The National Human Rights Commission has started investigating the killing of a 20-year-old undergraduate of University of Jos, Rinji Bala, with a view to bringing the perpetrators to book.
Bala, a 300-Level History and International Studies student in the university was reportedly shot by a soldier under the Nigeria Army’s Operation Safe Havens, after he was arrested in his neighbourhood in Jos South Local Government Area of Plateau State, on May 12.
The deceased was said to have been arrested at about 7pm on the day for violating the COVID-19 lockdown.
The NHRC, in a statement by its Director Corporate Affairs and External Linkages, Lambert Oparah, on Sunday, said it “condemned in strong terms the recent gruesome killing of a young University of Jos undergraduate, Rinji Peter Bala, allegedly by security operatives along Zaria Road, Jos, Plateau State.”
The statement, quoting the NHRC’s Executive Secretary, Mr. Tony Ojukwu, said the NHRC “has launched a full scale investigation into the unfortunate death of the student sequel to the preliminary findings received by the office headquarters, Abuja.”
Ojukwu was said to have “directed the Jos office of the commission “to investigate the circumstances surrounding the killing of the young man with a view to bringing the perpetrators to book.”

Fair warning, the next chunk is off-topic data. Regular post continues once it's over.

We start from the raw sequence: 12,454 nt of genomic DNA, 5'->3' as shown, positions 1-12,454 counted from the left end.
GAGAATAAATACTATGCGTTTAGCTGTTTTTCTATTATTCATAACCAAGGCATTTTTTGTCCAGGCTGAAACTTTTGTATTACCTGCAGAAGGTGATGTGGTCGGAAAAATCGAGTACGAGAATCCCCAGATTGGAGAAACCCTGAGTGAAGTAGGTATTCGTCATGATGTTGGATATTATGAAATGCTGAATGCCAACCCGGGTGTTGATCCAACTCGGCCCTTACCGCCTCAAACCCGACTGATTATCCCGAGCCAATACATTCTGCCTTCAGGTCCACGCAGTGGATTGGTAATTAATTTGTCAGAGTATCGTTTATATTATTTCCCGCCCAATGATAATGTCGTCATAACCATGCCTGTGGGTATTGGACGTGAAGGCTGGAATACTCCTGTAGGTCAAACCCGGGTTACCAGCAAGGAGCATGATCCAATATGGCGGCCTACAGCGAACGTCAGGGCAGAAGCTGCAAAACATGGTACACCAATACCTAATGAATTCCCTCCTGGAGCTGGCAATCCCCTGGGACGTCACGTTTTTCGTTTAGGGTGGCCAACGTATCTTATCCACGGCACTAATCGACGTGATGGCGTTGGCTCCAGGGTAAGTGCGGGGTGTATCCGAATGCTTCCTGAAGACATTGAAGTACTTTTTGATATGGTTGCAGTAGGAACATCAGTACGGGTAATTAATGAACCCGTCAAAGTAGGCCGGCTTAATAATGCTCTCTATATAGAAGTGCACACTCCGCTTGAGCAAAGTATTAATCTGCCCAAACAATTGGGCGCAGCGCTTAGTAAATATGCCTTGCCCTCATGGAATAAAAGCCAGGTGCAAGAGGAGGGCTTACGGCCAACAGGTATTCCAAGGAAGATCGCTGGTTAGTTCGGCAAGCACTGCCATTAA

“The commission described the killing of Rinji as inhuman and a gross violation of his right to life as enshrined in the Constitution of the Federal Republic of Nigeria 1999, as amended and other international human rights instruments to which Nigeria is a party,” the statement added.
It also quoted the NHRC boss as saying the investigation into the killing “is in line with the commission’s mandate of monitoring and investigating all alleged cases of human rights violations in the country and seek appropriate redress and remedies for victims.”
Ojukwu who commiserated with the family of the deceased, called for calm, assuring that no stone would be left unturned in getting to the root of the sad incident.
The commission noted that between March 31 and May 4, 2020, the period of the first and second phases of the COVID-19 lockdown imposed by government, it documented a total of 209 rights violations of which 29 were extrajudicial killings.